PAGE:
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My Story

the adrenaline rush of deadlines. I refuse to think about what comes next.

One afternoon, a colleague sits down next to my desk, looks me in the eye, says he has something to tell me. I nod expectantly. "Two of my friends have done chemo," he tells me. "And it was the worst experience of their life." He looks at me a second longer, shakes his head, gets up, and leaves.

To this day, I'm astounded at his insensitivity. But I learn quickly that cancer is a strange bedfellow. A sister-in-law may desert you and a casual acquaintance may become a best friend. The experience touches all of us differently.

Enduring the infusions
August 17 is my first day of chemo. I'll have a treatment every 21 days for three months. I quickly learn that the infusion suite is a den of horrors, mitigated by the curative poisons it wields and by the kindly people who deliver them.

The first thing I see, walking in, is kids. Bald kids, kids with needles in their arms. And their mothers, haggard with worry, some with tears in their eyes, but holding it together, being moms. The littlest children play; at age two or three, they don't understand that this isn't how life is supposed to be. The older kids, teens, sit in wheelchairs, eyes lowered, or lie in beds, faces to the wall. They know. This is the worst part of every chemo treatment: walking past these kids. Knowing that some of them will never grow up.

I learn quickly that I'm a challenging patient. It takes agonizing minutes to find a vein—prick after prick of the big chemo needle in the back of my hand, the crook of my elbow, the inside of my wrist, where veins should be easy to find but, at least on me, aren't. I laugh with the chemo nurse in her lead apron, sympathize with her fear of touching even one drop of the lethal liquid she's about to drip into my arm.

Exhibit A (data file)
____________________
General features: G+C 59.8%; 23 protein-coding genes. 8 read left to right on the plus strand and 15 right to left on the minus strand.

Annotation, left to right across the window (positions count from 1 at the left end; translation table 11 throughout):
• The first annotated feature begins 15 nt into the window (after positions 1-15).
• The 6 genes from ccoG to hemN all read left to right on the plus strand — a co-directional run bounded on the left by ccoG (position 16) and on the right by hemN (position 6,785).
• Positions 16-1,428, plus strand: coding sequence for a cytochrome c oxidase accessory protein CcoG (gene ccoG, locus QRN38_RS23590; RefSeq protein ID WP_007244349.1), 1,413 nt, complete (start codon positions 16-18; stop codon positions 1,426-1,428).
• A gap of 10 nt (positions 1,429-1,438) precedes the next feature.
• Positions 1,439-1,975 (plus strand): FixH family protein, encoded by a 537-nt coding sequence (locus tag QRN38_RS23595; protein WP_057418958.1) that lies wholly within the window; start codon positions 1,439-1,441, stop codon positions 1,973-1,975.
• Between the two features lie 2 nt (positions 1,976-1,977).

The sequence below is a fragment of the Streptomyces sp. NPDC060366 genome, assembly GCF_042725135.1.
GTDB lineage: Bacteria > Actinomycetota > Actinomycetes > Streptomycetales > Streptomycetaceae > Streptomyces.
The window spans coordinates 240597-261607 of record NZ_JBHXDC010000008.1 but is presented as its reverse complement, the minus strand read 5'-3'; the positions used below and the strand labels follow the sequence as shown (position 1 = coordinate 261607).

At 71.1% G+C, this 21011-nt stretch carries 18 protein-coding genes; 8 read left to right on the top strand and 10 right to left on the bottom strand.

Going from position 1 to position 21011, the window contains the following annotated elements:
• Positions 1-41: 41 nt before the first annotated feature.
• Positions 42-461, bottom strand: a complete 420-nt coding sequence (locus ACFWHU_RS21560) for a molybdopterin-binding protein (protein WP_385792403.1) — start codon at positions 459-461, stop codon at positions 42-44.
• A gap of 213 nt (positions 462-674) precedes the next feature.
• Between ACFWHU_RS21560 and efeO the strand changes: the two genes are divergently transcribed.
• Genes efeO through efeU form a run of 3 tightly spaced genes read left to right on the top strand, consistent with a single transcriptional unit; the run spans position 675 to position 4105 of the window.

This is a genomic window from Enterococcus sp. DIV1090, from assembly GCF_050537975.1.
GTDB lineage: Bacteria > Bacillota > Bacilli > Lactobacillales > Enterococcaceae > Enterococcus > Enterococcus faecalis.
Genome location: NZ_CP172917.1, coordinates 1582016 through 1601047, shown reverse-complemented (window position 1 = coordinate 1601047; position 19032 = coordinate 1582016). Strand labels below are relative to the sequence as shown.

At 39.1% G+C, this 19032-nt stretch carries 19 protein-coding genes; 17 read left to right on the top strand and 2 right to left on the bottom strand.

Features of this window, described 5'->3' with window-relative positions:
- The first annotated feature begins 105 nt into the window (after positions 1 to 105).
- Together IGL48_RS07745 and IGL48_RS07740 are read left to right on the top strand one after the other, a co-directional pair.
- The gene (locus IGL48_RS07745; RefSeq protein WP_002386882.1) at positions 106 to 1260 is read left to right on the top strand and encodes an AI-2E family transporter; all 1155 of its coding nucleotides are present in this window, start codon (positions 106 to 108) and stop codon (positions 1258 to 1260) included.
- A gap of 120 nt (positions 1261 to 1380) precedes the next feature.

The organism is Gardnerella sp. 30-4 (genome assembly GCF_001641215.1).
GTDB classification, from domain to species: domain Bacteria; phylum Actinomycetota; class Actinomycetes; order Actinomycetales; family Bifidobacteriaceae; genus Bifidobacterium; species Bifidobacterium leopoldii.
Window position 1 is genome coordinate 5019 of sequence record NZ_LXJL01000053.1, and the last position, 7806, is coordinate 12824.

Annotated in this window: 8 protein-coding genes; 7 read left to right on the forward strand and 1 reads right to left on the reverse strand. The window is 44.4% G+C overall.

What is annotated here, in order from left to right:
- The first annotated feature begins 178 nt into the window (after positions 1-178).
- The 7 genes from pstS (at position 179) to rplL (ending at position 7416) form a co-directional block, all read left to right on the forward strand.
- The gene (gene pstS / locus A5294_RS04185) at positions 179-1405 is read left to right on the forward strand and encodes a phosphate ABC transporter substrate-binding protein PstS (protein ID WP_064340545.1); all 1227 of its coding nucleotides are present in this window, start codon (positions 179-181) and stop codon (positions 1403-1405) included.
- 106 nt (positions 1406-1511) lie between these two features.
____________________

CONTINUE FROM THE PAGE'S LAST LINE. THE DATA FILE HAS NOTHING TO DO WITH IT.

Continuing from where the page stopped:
I spend hours sitting in an easy chair, watching the bags of poison drain into me, one after another. Red-jacketed volunteers offer ham sandwiches on

Hamel's job as senior editor of the King Arthur Flour Company involves writing for the company catalog, blogging about baking on the King Arthur website, and creating recipes. Here, she works on refining a recipe for that old standby—chocolate chip cookies—in the King Arthur test kitchens, located in Norwich, Vt.

With trepidation, I force myself to look at my chest. I see bloody bandages swathing an open wound. But sure enough, despite the massive swelling, I can detect the solid feel of a breast.

damp-looking white bread and fish chowder. To this day, I don't enjoy sandwiches and can't bear the smell of fish chowder.

Then I go home and wait to be sick. One day, two days, three days. I take first one combination of pills, then another, trying to ward off nausea, will it away. I realize that my hatred of vomiting is working in my favor: though I sometimes hang over the toilet, sweating and gasping, I refuse to throw up. Simply refuse.

And at that moment, I discover something about myself: I have great willpower. Me, who always gave up when faced with physical adversity. Who refused to run the long races in track, because they were too painful. Who never even considered drug-free childbirth. I can face

down nausea. I can bend it to my will. And I do.

I'm two weeks into my chemo regimen when 9/11 occurs. The Twin Towers collapse; thousands die. Destruction is everywhere—including within me. Chemotherapy is skinning me alive from the inside out. My mouth and throat develop sores so painful I can't swallow. I bleed from every mucous membrane; I never knew there were so many vulnerable spots on my body, places where the blood courses a bare half-millimeter below the skin.

And then my hair falls out.

I stand outside on my back porch, in the soft September air, brushing out clumps of hair and consigning them to the wind, watching them drift down to the ground or be carried aloft on an updraft. Later, my skull as patchy as an old tomcat's hide, I'm told of a woman who specializes in "chemo haircuts." I shyly present myself at her house on a side street in Lebanon, enter a room holding a beauty-shop chair. She sympathetically crops what's left into a semblance of a hairstyle. Even that disappears within a month, and I'm left with nothing at all.

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